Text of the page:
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The baseline study of the current policy framework for IPLCs on recognition of land rights and indigenous and local knowledge in the context of biodiversity conservation in Kenya is a project of the Forest Peoples Programme (FPP).

The objectives of the consultancy assignment were to provide detailed information on the current status of relevant regional, national and local policies, laws and regulations concerning the IPLCs from Mt. Elgon, Narok, Trans Nzoia, Bungoma and West Pokot. In addition, it was expected to establish to what extent county or local policies and legislations as well as state agencies (such as KFS and KWS) have addressed the IPLCs land rights issue and biodiversity knowledge and conservation.

This was a 2 month consultancy (22nd March to 22nd May 2023) and the expected report of to be submitted through email.

The report is comprised of five (5) chapters, where Chapter 1 is on introduction to the issue, Chapter 2 is on the fundamental theories and principles on which land rights and biodiversity conservation would be based on. This was deemed necessary in order to draw the baseline from which the sincerity and adequacy of regulations would be assessed. Theories on Access, Property, Regime, Conflict and Development were reviewed and their short but precise linkages to the objectives of the consultancy were given. The principles include Principle of Common but differentiated responsibilities; principles of the common good; Principle of access to genetic resources and the sharing of benefits.

Chapter 3 is a review of the guiding international frameworks which address land and land rights and biodiversity conservation with emphasis on those touching on the IPLCs. These include the multilateral environmental agreements on biodiversity, climate change, drought and desertification and wetlands. Others are the intellectual property and indigenous and traditional knowledge systems as well as the United Nations Declaration on the Rights of Indigenous People (UNDRIP) and the Convention on the Elimination of all Forms of Discrimination against Women. How these international instruments have been domesticated in the target areas has been reviewed. Finally, the relationship of this domestication of international instruments and the Kenya National Vision 2030 on biodiversity and especially whether the areas in question are on course to the Global Biodiversity Vision 2050 of humanity living in harmony with nature is analyzed.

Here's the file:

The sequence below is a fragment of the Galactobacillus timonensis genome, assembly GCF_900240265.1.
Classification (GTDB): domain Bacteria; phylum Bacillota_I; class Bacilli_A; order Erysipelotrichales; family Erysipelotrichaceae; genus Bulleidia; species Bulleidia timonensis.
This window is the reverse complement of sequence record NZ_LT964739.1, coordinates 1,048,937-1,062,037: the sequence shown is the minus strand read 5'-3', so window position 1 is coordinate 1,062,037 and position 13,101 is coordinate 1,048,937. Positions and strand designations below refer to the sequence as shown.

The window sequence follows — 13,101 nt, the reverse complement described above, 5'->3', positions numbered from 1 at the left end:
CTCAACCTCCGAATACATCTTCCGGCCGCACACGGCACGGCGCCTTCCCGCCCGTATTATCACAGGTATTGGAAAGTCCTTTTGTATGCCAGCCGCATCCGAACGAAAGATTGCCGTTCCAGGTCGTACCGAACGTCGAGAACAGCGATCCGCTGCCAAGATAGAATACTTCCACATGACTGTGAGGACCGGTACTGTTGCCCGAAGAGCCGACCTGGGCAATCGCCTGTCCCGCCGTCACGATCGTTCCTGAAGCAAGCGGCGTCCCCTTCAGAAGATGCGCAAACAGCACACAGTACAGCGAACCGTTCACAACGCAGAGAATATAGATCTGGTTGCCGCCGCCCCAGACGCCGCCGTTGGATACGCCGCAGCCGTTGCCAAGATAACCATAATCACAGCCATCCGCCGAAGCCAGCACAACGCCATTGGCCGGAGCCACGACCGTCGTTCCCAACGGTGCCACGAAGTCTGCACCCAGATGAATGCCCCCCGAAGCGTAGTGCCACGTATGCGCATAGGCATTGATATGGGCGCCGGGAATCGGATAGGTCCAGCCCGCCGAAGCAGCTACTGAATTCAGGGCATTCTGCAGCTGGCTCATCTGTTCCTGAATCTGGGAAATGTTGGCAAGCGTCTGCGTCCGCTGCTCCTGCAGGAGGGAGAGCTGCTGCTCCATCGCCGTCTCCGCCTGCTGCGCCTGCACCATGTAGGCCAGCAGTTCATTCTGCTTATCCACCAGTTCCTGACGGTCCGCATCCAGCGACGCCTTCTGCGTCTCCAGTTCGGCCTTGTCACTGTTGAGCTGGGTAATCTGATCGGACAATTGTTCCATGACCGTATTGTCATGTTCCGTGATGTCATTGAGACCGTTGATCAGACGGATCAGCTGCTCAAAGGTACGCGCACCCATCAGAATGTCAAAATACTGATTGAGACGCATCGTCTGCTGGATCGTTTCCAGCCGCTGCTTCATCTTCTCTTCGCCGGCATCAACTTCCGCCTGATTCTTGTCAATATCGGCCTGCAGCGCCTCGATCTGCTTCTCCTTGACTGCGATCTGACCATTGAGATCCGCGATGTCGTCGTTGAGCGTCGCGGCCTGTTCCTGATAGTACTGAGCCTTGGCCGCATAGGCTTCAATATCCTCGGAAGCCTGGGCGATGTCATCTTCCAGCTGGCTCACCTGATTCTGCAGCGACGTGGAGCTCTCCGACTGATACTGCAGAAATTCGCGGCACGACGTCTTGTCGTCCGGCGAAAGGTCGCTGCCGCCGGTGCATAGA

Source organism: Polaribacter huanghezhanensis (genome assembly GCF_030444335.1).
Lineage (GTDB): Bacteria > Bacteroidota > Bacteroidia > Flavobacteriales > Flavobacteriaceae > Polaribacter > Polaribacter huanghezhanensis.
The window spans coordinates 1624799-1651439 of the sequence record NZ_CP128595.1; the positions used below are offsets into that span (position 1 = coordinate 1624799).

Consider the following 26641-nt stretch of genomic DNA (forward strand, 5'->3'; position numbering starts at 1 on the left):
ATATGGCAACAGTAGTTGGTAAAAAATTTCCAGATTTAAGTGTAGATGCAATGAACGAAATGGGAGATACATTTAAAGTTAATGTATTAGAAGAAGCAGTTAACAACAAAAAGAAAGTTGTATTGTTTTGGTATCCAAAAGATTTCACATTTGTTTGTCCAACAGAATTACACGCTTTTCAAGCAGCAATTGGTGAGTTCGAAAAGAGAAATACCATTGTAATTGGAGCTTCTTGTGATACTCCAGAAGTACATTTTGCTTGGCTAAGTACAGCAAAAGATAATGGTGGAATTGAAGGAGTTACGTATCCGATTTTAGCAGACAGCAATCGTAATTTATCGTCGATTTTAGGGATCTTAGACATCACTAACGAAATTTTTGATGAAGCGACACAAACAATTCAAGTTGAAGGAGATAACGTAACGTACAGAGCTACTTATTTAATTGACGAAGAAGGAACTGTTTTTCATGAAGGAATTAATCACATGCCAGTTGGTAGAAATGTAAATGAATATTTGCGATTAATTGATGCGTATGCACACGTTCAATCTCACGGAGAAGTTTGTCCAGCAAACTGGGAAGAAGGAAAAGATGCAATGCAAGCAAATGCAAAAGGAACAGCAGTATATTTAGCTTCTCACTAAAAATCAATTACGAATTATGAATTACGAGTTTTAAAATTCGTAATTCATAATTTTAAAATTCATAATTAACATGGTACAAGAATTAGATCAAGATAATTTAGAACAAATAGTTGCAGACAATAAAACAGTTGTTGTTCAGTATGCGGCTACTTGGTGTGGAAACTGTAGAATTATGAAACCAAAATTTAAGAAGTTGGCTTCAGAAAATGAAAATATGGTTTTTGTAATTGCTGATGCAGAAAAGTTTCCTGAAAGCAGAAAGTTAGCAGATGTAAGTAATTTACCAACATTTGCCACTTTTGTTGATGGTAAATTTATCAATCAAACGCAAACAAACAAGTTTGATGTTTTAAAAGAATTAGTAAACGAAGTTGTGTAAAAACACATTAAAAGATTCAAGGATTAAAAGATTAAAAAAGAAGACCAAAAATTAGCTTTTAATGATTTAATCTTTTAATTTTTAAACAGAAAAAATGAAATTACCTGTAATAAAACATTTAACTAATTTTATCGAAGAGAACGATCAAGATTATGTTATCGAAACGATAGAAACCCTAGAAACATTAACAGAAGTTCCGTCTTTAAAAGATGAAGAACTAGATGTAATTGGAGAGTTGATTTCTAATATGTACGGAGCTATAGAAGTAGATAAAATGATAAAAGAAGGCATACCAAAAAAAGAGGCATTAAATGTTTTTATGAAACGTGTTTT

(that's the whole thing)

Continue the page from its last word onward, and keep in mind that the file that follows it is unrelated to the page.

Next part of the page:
Chapter 4 is a detailed analysis of the National Policy and Regulatory Frameworks as at present. The relevant laws have been reviewed in depth and presented as a matrix.

Chapter 5 is a discussion and conclusion. It is concluded that the areas in question have had their land rights addressed in paper, but actual implementation on the ground still remains a big challenge. This project is seeking to contribute not only to the policy review but also to its implementation.

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Read the Full Report
Read the Executive Summary